U.S.D.A. Bur. Pl. Industr. Bull. 148: 17. 1909. (as acida)
Trees, monoecious, 20–100 dm; branching phyllanthoid. Stems: main stems and ultimate branchlets terete, not winged, glabrous. Leaves on main stems deciduous, spiral, scalelike; stipules not auriculate, dark brown. Leaves on ultimate branchlets deciduous with branchlets, distichous, well developed; stipules not auriculate, dark brown; blade broadly ovate to ovate-lanceolate, (40–)50–90 × (20–)25–45 mm, base obtuse or rounded, apex acute, both surfaces glabrous. Inflorescences cymules on leafless short shoots, on old wood bisexual with 1–9 pistillate flowers and 25–40 staminate flowers, on new growth bisexual on proximal shoots with 1–2 pistillate flowers and 8–12 staminate flowers, staminate on distal shoots with 8–12 flowers. Pedicels: staminate 1.5–3 mm, pistillate spreading in fruit, 2.3–5(–6) mm. Staminate flowers: sepals 4, reddish purple with pink to white margins, flat, 1.1–1.4(–1.5) mm; nectary extrastaminal, 4 glands; stamens (3–)4, filaments distinct. Pistillate flowers: sepals 4, green to reddish purple with pink to white margins, flat, (1–)1.2–1.4 mm, 1-veined; nectary annular, 4-lobed. Drupes greenish yellow to white, (12–)15–20(–25) mm diam., smooth. Seeds uniformly brown, 3.3–3.5 mm, smooth. 2n = 26 (West Indies).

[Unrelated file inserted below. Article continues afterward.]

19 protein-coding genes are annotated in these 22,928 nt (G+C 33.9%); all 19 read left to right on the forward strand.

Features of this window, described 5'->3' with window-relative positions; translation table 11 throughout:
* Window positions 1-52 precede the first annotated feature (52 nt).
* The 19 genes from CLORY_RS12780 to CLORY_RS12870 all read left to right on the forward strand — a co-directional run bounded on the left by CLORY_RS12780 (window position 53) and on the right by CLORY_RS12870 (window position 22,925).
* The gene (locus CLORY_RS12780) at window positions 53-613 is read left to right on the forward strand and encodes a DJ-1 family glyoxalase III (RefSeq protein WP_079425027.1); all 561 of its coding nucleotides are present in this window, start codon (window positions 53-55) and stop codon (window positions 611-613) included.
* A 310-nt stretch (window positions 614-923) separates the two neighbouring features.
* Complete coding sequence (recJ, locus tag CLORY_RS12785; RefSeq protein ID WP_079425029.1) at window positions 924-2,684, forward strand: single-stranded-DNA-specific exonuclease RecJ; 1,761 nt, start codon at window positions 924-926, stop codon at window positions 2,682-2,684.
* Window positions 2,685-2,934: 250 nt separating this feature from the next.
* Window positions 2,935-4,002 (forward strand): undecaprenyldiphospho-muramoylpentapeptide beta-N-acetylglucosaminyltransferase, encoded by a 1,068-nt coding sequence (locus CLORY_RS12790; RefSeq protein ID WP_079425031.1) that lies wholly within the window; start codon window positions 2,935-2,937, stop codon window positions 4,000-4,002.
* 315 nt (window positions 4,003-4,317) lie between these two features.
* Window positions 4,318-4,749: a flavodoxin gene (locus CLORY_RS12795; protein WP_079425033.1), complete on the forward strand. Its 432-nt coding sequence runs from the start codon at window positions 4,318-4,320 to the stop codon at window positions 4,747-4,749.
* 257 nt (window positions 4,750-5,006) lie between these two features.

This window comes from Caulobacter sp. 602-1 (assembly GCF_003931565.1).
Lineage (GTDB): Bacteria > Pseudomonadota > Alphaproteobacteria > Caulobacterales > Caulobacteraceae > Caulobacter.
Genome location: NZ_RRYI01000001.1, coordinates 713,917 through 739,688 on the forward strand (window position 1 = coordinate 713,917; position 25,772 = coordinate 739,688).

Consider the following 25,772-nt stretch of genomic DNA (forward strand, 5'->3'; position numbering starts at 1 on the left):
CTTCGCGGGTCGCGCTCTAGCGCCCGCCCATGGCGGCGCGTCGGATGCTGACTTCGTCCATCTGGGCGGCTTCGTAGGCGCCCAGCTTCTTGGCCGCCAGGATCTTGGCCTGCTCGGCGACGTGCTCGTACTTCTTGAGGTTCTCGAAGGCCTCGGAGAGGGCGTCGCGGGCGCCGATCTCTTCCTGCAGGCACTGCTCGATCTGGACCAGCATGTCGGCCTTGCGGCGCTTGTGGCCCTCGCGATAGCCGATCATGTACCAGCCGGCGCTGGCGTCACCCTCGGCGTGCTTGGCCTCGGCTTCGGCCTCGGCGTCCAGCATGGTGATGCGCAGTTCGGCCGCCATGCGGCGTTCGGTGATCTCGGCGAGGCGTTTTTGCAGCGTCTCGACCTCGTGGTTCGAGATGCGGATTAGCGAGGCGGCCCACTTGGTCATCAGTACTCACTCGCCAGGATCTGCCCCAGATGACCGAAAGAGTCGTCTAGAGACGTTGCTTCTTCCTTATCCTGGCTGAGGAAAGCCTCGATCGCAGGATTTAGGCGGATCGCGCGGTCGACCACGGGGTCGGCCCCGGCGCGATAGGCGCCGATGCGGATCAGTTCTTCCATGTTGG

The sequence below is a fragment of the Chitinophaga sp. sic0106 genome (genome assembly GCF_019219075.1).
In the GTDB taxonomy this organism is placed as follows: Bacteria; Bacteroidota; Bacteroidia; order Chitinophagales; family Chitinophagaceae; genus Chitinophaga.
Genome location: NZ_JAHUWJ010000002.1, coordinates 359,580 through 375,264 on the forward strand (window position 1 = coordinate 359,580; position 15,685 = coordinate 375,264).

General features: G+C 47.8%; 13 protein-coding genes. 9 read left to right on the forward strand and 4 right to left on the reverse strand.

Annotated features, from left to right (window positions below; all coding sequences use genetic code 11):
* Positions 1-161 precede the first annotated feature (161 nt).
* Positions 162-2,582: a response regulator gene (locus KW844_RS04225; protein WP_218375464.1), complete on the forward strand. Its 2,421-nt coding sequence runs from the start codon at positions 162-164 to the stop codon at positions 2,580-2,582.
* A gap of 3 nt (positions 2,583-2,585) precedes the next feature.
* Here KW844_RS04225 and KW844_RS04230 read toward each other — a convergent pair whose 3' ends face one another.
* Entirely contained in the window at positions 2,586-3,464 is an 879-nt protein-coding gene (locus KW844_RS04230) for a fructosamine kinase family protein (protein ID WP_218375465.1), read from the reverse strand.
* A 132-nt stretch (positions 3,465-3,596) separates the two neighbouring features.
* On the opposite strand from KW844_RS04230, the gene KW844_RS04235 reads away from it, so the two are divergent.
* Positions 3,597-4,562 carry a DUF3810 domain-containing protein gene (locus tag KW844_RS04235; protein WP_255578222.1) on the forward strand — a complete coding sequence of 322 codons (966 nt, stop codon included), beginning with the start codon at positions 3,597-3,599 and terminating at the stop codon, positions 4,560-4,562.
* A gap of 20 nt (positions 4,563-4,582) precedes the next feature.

Phenology: Flowering and fruiting year-round.
Habitat: Disturbed sites.
Elevation: 0–10 m.
Introduced; Fla., South America (Brazil), introduced also in Mexico, West Indies, Central America, elsewhere in South America, Asia, Africa.
Phyllanthus acidus is widely cultivated in the tropics and subtropics for its edible drupes. In the flora area, it is known sparingly from Collier and Monroe counties.